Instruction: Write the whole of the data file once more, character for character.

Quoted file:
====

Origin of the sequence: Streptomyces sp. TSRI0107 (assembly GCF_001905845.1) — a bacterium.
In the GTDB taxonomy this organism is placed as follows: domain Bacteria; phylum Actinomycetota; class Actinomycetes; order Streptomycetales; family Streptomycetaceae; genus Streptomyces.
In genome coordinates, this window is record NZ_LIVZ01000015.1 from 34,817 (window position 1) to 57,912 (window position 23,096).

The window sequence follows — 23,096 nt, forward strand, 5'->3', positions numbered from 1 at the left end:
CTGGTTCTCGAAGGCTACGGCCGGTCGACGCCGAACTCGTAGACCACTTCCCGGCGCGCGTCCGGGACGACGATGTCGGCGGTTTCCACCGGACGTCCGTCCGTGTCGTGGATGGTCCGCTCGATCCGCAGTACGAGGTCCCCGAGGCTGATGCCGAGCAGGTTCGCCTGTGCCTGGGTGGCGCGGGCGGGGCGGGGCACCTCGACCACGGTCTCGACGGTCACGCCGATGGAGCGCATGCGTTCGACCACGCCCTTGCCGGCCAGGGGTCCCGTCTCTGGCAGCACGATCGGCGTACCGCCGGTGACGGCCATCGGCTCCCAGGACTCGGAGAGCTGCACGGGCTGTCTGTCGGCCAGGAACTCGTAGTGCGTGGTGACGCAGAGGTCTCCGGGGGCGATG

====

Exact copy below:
Origin of the sequence: Streptomyces sp. TSRI0107 (assembly GCF_001905845.1) — a bacterium.
In the GTDB taxonomy this organism is placed as follows: domain Bacteria; phylum Actinomycetota; class Actinomycetes; order Streptomycetales; family Streptomycetaceae; genus Streptomyces.
In genome coordinates, this window is record NZ_LIVZ01000015.1 from 34,817 (window position 1) to 57,912 (window position 23,096).

The window sequence follows — 23,096 nt, forward strand, 5'->3', positions numbered from 1 at the left end:
CTGGTTCTCGAAGGCTACGGCCGGTCGACGCCGAACTCGTAGACCACTTCCCGGCGCGCGTCCGGGACGACGATGTCGGCGGTTTCCACCGGACGTCCGTCCGTGTCGTGGATGGTCCGCTCGATCCGCAGTACGAGGTCCCCGAGGCTGATGCCGAGCAGGTTCGCCTGTGCCTGGGTGGCGCGGGCGGGGCGGGGCACCTCGACCACGGTCTCGACGGTCACGCCGATGGAGCGCATGCGTTCGACCACGCCCTTGCCGGCCAGGGGTCCCGTCTCTGGCAGCACGATCGGCGTACCGCCGGTGACGGCCATCGGCTCCCAGGACTCGGAGAGCTGCACGGGCTGTCTGTCGGCCAGGAACTCGTAGTGCGTGGTGACGCAGAGGTCTCCGGGGGCGATG